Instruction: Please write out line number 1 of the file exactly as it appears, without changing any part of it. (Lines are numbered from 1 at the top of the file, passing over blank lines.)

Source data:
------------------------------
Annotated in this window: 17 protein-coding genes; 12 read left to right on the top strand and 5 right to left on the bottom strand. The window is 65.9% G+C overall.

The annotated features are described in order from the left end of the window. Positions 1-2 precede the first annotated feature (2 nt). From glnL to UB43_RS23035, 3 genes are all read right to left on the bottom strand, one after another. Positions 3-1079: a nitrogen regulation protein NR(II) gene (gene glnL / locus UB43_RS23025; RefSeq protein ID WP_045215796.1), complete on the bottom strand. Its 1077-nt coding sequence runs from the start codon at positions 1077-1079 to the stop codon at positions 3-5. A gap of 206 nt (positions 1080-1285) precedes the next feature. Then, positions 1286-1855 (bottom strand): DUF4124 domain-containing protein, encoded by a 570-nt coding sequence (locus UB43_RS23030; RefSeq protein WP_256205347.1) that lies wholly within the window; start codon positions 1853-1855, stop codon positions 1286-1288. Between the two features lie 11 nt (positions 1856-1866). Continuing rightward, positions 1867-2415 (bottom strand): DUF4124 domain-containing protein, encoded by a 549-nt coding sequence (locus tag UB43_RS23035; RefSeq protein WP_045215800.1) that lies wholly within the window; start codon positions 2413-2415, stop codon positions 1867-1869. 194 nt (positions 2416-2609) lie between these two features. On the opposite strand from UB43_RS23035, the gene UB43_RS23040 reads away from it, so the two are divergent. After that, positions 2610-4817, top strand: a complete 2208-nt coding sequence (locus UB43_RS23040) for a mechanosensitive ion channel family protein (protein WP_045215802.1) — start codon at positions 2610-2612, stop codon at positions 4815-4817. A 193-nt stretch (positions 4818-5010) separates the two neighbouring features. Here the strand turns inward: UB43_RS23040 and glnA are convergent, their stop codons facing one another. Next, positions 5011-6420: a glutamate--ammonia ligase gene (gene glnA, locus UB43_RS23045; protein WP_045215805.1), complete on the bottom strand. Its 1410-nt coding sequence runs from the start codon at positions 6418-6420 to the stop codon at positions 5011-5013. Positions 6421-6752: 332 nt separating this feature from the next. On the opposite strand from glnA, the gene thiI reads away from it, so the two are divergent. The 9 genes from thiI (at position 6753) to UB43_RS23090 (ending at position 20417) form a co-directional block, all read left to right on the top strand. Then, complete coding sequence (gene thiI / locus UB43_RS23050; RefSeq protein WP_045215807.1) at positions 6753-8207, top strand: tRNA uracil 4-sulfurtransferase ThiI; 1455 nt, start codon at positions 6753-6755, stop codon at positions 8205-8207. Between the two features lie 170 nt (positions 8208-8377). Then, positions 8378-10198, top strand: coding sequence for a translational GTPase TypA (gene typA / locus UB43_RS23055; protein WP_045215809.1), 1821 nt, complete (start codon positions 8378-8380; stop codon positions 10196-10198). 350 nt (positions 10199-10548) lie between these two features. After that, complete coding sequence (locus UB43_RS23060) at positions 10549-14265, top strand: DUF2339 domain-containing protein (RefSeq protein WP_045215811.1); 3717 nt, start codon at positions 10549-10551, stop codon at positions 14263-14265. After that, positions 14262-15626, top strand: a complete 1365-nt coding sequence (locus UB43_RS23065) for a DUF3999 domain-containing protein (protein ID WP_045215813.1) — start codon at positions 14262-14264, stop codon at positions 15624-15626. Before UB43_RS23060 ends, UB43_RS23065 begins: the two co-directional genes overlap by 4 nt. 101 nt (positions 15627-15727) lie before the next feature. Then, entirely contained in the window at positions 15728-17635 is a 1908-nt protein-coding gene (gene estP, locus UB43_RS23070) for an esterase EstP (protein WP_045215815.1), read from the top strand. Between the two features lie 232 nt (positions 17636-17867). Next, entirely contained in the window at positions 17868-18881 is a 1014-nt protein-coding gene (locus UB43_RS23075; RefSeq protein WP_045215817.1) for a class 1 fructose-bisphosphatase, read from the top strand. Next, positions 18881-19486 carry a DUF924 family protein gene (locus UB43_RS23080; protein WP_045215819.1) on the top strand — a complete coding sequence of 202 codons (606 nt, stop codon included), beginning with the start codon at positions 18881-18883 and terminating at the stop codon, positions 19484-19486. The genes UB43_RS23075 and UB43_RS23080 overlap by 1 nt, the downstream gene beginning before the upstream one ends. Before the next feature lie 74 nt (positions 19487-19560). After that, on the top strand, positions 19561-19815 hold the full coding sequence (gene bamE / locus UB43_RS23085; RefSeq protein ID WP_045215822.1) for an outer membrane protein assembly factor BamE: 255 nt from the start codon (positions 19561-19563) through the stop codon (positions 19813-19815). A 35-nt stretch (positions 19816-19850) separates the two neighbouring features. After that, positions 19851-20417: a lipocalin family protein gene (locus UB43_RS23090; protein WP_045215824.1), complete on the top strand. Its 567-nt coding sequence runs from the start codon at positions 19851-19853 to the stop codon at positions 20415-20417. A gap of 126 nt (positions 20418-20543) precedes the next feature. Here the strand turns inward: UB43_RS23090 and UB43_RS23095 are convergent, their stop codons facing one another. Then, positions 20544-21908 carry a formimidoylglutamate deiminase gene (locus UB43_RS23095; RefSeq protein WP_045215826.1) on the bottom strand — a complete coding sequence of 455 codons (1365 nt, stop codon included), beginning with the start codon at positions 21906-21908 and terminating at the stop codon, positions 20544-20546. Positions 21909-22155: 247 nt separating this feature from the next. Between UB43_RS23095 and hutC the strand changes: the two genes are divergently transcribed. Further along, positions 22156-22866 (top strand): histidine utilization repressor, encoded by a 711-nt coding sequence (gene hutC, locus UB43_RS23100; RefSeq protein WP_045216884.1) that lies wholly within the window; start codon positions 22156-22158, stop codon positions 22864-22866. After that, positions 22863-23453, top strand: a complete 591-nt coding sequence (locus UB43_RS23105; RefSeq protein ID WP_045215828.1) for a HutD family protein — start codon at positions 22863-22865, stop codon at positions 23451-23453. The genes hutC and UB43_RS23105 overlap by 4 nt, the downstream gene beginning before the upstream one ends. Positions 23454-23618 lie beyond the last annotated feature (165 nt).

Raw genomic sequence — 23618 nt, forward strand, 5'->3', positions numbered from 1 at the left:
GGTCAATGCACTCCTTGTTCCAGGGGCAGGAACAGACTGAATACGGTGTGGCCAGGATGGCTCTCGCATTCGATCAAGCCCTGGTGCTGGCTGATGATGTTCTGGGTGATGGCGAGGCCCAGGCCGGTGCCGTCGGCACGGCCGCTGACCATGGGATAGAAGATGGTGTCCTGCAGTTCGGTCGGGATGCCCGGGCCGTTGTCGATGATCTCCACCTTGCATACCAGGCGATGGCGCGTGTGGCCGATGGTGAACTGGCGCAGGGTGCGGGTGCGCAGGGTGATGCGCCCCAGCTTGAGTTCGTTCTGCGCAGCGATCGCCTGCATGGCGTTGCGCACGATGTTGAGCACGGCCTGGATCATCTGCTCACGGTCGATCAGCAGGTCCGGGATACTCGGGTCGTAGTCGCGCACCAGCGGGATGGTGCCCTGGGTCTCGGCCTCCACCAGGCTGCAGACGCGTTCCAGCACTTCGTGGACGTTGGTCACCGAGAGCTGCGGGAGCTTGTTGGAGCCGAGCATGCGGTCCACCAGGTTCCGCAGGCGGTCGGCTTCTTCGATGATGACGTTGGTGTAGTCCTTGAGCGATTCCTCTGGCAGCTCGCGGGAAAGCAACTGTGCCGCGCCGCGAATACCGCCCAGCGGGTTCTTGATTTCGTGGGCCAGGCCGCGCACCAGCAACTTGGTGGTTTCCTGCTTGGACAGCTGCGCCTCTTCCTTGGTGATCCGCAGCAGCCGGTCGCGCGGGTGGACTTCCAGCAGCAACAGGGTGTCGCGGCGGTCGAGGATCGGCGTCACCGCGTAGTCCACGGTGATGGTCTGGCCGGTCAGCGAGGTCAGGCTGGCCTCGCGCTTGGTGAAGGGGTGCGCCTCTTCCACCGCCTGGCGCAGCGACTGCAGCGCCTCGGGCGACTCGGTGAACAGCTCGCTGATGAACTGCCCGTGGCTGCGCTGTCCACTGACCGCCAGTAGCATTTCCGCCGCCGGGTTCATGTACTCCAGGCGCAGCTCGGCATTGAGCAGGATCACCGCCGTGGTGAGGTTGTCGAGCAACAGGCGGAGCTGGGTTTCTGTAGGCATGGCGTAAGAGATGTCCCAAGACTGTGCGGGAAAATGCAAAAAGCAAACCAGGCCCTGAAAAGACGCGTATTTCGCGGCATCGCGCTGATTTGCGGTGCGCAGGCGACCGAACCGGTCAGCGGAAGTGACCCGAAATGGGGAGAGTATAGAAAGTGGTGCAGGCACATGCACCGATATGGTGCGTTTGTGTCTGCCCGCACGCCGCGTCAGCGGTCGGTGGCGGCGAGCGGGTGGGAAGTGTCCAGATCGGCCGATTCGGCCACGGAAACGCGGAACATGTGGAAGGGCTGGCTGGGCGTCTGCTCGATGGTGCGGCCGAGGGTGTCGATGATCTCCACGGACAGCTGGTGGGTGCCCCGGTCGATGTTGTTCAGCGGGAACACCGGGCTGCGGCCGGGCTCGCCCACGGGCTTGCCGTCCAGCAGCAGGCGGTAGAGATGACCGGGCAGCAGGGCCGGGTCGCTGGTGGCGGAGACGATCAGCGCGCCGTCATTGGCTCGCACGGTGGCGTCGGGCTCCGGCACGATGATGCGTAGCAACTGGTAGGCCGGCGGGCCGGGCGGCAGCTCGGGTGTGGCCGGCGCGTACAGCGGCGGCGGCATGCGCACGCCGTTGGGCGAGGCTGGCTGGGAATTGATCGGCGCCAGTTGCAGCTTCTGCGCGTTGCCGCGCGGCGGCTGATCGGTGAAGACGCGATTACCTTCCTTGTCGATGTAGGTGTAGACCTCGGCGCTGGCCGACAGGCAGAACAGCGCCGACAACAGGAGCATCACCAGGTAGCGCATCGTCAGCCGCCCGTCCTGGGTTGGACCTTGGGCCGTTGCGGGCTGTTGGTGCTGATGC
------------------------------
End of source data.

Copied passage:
Annotated in this window: 17 protein-coding genes; 12 read left to right on the top strand and 5 right to left on the bottom strand. The window is 65.9% G+C overall.